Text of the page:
Tuesday, August 16, 2016

What is Limiting charge and rules of limiting charges with example

 Carrier Rules for Limiting Charge

Effective January 1, 1991, the maximum allowable actual charge (MAAC) for non-participating physicians is replaced by the limiting charge. The limiting charge is the maximum that the non-participating provider may charge the beneficiary. It also effectively replaces the special charge limits for overpriced procedure, anesthesia associated with cataract and iridectomy surgery, A-mode ophthalmic ultrasound and intraocular lenses (IOLs, and designated specialty, because the limiting charge is always less than or equal to the special charge limits.

The limiting charge applies to all of the following services/supplies, regardless of who provides or bills for them, if the services/supplies are covered by the Medicare program and are provided:

• Physicians’ services;

• Services and supplies furnished incident to a physician’s services that are commonly furnished in a physician’s office;

• Outpatient physical therapy services furnished by an independently practicing physical therapist;

• Outpatient occupational therapy services furnished by an independently practicing occupational therapist;

• Diagnostic tests; and

• Radiation therapy services (including x-ray, radium, and radioactive isotope therapy, and materials and services of technicians).



NOTE: This means that, effective for services/supplies provided on or after January 1, 1994, the limiting charge applies to drugs and biologicals provided incident to physicians’ services, to physical therapy services provided by independently practicing physical therapists, and to occupational therapy services provided by independently practicing occupational therapists. These changes are made because of provisions in OBRA 1993. OBRA 1993 expanded the limiting charge to apply to services/supplies which the law permits Medicare to pay for under the physician fee schedule methodology but which Medicare has chosen to pay for under some other method. “Incident to” drugs and biologicals, previously excluded from the limiting charge because of their exclusion from physician fee schedule payment, are, effective January 1, 1994, still excluded from physician fee schedule payment but subject to the limiting charge. Also, OBRA 1993 applies the limiting charge to all of the above listed services/supplies, regardless of who provides or bills for the services/supplies. No longer are services of suppliers and other nonphysicians, such as physician assistants, nurse midwives, and independently practicing physical and occupational therapists, excluded from the limiting charge.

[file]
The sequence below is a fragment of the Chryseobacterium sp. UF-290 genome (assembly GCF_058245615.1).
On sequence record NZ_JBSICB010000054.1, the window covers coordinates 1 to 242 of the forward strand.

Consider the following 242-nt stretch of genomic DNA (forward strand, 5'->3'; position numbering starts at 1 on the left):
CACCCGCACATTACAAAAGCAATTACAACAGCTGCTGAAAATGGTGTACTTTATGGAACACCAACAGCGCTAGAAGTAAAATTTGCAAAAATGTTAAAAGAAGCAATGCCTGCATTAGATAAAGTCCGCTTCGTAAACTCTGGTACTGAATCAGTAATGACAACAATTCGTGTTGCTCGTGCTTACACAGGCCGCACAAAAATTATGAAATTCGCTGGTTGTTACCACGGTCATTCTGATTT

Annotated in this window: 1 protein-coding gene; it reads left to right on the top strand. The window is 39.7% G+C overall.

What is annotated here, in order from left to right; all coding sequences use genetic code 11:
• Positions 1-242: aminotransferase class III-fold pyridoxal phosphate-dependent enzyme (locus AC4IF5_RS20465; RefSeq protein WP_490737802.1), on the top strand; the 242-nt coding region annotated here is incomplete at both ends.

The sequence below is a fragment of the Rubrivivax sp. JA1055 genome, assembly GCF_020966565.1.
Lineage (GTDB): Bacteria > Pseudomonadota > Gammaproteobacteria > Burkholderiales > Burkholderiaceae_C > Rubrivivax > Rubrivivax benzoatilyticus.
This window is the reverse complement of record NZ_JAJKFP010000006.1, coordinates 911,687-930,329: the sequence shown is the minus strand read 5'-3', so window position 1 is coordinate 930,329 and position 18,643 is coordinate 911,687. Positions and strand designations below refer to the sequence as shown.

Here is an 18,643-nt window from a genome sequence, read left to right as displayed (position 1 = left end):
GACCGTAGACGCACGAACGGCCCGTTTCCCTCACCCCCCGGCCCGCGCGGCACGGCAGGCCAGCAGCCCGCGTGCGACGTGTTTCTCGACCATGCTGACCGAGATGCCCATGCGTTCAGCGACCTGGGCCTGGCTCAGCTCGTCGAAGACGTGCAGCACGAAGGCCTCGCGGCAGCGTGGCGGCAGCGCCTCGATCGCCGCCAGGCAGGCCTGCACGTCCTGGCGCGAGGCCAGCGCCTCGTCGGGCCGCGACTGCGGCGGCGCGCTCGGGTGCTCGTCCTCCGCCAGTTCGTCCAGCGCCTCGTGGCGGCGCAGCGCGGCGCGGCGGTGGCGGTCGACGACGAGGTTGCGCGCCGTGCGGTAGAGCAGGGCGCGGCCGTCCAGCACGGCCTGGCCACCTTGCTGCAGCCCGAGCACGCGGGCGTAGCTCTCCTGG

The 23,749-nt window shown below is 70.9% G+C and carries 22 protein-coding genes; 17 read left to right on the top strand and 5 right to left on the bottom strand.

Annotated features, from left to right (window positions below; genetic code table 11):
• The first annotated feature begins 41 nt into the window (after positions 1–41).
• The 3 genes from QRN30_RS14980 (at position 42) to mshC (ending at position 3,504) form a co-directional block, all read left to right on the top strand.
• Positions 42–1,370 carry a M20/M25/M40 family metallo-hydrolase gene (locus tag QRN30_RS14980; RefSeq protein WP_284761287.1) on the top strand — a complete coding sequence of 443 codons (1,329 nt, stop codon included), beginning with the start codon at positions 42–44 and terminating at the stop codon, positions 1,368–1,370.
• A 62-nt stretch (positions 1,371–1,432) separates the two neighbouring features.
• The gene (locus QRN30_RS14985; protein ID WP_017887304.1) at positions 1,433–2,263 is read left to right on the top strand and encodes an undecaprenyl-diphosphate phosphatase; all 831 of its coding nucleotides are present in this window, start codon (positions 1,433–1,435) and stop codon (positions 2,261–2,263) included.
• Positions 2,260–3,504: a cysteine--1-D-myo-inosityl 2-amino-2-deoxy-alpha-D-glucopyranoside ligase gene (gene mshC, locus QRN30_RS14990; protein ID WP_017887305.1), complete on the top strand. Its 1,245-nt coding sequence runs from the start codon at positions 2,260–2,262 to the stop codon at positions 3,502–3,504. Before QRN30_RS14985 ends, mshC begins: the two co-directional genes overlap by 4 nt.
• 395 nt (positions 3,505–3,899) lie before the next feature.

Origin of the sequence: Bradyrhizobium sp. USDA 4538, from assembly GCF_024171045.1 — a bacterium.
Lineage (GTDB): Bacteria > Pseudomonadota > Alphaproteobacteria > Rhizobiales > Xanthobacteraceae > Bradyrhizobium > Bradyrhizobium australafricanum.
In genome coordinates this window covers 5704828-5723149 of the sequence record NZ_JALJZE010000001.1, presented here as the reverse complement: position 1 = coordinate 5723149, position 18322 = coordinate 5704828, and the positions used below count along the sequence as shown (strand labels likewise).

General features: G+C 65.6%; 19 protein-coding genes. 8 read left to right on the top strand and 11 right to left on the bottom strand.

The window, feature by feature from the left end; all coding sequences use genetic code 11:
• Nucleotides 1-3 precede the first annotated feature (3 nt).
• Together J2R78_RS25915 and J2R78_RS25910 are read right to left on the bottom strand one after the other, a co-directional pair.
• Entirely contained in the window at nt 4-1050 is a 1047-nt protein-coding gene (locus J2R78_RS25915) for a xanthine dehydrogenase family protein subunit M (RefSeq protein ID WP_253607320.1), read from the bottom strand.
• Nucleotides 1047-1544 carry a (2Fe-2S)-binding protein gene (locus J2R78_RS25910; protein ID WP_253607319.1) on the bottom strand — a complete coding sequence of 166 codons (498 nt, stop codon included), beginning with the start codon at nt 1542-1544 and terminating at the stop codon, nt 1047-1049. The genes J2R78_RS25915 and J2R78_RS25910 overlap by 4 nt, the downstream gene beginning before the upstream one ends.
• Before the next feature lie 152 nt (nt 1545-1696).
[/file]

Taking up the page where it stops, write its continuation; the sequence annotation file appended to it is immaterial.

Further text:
Physicians, non-physician practitioners, and suppliers must take assignment on claims for drugs and biologicals furnished on or after February 1, 2001, under §114 of the Benefits Improvement and Protection Act (BIPA).

Effective January 1, 1993, the limiting charge is 115 percent of the fee schedule amount for nonparticipating physicians.

EXAMPLE:

participating fee schedule amount                $2000

Nonparticipating fee schedule amount           $1900 (95% of $200

Limiting charge                    $2185 ($1900 times 1.15)


Charges to either a payer for whom Medicare is secondary or to a payer under the indirect payment procedure are not subject to the limiting charge if the physician accepts the payment received as full payment (i.e., if there is no payment by the beneficiary).

The provider may round the limiting charge to the nearest dollar if they do so consistently for all services.

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